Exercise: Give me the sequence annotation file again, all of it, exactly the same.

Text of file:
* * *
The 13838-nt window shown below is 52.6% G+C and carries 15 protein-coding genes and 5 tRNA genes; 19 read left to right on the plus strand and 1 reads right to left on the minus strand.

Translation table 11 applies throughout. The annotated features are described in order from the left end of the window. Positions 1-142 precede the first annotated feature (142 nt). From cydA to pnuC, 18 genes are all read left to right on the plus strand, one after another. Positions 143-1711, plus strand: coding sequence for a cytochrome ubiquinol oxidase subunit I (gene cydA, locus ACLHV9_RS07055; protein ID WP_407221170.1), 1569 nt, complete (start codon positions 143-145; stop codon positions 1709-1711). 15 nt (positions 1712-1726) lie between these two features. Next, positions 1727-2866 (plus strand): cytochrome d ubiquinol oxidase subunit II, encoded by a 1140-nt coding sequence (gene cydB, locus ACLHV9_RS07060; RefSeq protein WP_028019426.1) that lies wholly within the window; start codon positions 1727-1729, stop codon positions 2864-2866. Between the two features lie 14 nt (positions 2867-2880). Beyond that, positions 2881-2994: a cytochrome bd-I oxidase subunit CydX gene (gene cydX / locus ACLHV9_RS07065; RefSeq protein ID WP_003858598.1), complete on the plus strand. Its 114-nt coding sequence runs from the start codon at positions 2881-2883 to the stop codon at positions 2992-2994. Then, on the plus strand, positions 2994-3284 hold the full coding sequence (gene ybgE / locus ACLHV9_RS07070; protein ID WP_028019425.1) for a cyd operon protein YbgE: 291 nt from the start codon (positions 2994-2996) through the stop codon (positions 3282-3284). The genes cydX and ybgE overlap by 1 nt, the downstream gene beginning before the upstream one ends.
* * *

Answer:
The 13838-nt window shown below is 52.6% G+C and carries 15 protein-coding genes and 5 tRNA genes; 19 read left to right on the plus strand and 1 reads right to left on the minus strand.

Translation table 11 applies throughout. The annotated features are described in order from the left end of the window. Positions 1-142 precede the first annotated feature (142 nt). From cydA to pnuC, 18 genes are all read left to right on the plus strand, one after another. Positions 143-1711, plus strand: coding sequence for a cytochrome ubiquinol oxidase subunit I (gene cydA, locus ACLHV9_RS07055; protein ID WP_407221170.1), 1569 nt, complete (start codon positions 143-145; stop codon positions 1709-1711). 15 nt (positions 1712-1726) lie between these two features. Next, positions 1727-2866 (plus strand): cytochrome d ubiquinol oxidase subunit II, encoded by a 1140-nt coding sequence (gene cydB, locus ACLHV9_RS07060; RefSeq protein WP_028019426.1) that lies wholly within the window; start codon positions 1727-1729, stop codon positions 2864-2866. Between the two features lie 14 nt (positions 2867-2880). Beyond that, positions 2881-2994: a cytochrome bd-I oxidase subunit CydX gene (gene cydX / locus ACLHV9_RS07065; RefSeq protein ID WP_003858598.1), complete on the plus strand. Its 114-nt coding sequence runs from the start codon at positions 2881-2883 to the stop codon at positions 2992-2994. Then, on the plus strand, positions 2994-3284 hold the full coding sequence (gene ybgE / locus ACLHV9_RS07070; protein ID WP_028019425.1) for a cyd operon protein YbgE: 291 nt from the start codon (positions 2994-2996) through the stop codon (positions 3282-3284). The genes cydX and ybgE overlap by 1 nt, the downstream gene beginning before the upstream one ends.